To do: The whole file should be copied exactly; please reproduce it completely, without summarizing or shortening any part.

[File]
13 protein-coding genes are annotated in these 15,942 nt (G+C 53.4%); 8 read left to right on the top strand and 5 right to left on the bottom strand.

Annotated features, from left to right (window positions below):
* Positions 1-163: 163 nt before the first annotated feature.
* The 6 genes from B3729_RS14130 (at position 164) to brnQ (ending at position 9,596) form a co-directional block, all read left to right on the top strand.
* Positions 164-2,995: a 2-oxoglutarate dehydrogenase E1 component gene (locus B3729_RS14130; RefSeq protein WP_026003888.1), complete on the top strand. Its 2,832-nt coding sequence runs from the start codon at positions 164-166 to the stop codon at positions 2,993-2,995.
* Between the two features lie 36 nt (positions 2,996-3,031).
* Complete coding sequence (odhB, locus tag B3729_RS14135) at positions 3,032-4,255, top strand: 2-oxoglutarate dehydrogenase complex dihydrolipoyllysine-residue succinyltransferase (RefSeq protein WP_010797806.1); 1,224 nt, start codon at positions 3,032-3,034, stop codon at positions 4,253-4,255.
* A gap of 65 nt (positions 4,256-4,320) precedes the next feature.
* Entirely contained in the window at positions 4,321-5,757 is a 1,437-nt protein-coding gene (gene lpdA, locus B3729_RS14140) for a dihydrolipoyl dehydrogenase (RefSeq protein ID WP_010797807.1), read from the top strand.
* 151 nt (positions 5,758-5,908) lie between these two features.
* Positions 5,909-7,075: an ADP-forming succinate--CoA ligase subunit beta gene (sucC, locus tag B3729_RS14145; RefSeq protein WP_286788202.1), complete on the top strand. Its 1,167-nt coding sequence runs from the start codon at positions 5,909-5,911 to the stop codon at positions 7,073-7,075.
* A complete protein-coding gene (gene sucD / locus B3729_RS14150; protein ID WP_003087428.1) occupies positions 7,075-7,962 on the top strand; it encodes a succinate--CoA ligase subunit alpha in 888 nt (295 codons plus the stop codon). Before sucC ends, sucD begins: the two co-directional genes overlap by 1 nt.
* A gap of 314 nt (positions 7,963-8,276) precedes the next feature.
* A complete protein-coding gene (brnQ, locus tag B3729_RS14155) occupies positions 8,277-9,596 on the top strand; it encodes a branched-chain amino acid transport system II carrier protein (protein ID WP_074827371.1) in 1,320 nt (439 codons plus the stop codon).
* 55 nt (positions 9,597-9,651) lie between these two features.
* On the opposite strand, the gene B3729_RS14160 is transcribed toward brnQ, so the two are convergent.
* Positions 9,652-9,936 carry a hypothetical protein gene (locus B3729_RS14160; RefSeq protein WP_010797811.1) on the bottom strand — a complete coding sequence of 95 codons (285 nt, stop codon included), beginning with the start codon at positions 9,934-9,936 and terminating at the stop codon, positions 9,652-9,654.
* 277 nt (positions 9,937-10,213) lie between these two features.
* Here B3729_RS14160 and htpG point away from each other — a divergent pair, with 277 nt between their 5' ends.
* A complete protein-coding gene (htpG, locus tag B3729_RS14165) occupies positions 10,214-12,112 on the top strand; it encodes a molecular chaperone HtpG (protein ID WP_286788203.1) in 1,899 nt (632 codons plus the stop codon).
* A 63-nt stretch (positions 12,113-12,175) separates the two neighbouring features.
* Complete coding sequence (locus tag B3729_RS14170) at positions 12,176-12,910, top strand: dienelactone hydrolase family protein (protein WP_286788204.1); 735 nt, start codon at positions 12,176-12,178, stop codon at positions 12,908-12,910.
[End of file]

13 protein-coding genes are annotated in these 15,942 nt (G+C 53.4%); 8 read left to right on the top strand and 5 right to left on the bottom strand.

Annotated features, from left to right (window positions below):
* Positions 1-163: 163 nt before the first annotated feature.
* The 6 genes from B3729_RS14130 (at position 164) to brnQ (ending at position 9,596) form a co-directional block, all read left to right on the top strand.
* Positions 164-2,995: a 2-oxoglutarate dehydrogenase E1 component gene (locus B3729_RS14130; RefSeq protein WP_026003888.1), complete on the top strand. Its 2,832-nt coding sequence runs from the start codon at positions 164-166 to the stop codon at positions 2,993-2,995.
* Between the two features lie 36 nt (positions 2,996-3,031).
* Complete coding sequence (odhB, locus tag B3729_RS14135) at positions 3,032-4,255, top strand: 2-oxoglutarate dehydrogenase complex dihydrolipoyllysine-residue succinyltransferase (RefSeq protein WP_010797806.1); 1,224 nt, start codon at positions 3,032-3,034, stop codon at positions 4,253-4,255.
* A gap of 65 nt (positions 4,256-4,320) precedes the next feature.
* Entirely contained in the window at positions 4,321-5,757 is a 1,437-nt protein-coding gene (gene lpdA, locus B3729_RS14140) for a dihydrolipoyl dehydrogenase (RefSeq protein ID WP_010797807.1), read from the top strand.
* 151 nt (positions 5,758-5,908) lie between these two features.
* Positions 5,909-7,075: an ADP-forming succinate--CoA ligase subunit beta gene (sucC, locus tag B3729_RS14145; RefSeq protein WP_286788202.1), complete on the top strand. Its 1,167-nt coding sequence runs from the start codon at positions 5,909-5,911 to the stop codon at positions 7,073-7,075.
* A complete protein-coding gene (gene sucD / locus B3729_RS14150; protein ID WP_003087428.1) occupies positions 7,075-7,962 on the top strand; it encodes a succinate--CoA ligase subunit alpha in 888 nt (295 codons plus the stop codon). Before sucC ends, sucD begins: the two co-directional genes overlap by 1 nt.
* A gap of 314 nt (positions 7,963-8,276) precedes the next feature.
* A complete protein-coding gene (brnQ, locus tag B3729_RS14155) occupies positions 8,277-9,596 on the top strand; it encodes a branched-chain amino acid transport system II carrier protein (protein ID WP_074827371.1) in 1,320 nt (439 codons plus the stop codon).
* 55 nt (positions 9,597-9,651) lie between these two features.
* On the opposite strand, the gene B3729_RS14160 is transcribed toward brnQ, so the two are convergent.
* Positions 9,652-9,936 carry a hypothetical protein gene (locus B3729_RS14160; RefSeq protein WP_010797811.1) on the bottom strand — a complete coding sequence of 95 codons (285 nt, stop codon included), beginning with the start codon at positions 9,934-9,936 and terminating at the stop codon, positions 9,652-9,654.
* 277 nt (positions 9,937-10,213) lie between these two features.
* Here B3729_RS14160 and htpG point away from each other — a divergent pair, with 277 nt between their 5' ends.
* A complete protein-coding gene (htpG, locus tag B3729_RS14165) occupies positions 10,214-12,112 on the top strand; it encodes a molecular chaperone HtpG (protein ID WP_286788203.1) in 1,899 nt (632 codons plus the stop codon).
* A 63-nt stretch (positions 12,113-12,175) separates the two neighbouring features.
* Complete coding sequence (locus tag B3729_RS14170) at positions 12,176-12,910, top strand: dienelactone hydrolase family protein (protein WP_286788204.1); 735 nt, start codon at positions 12,176-12,178, stop codon at positions 12,908-12,910.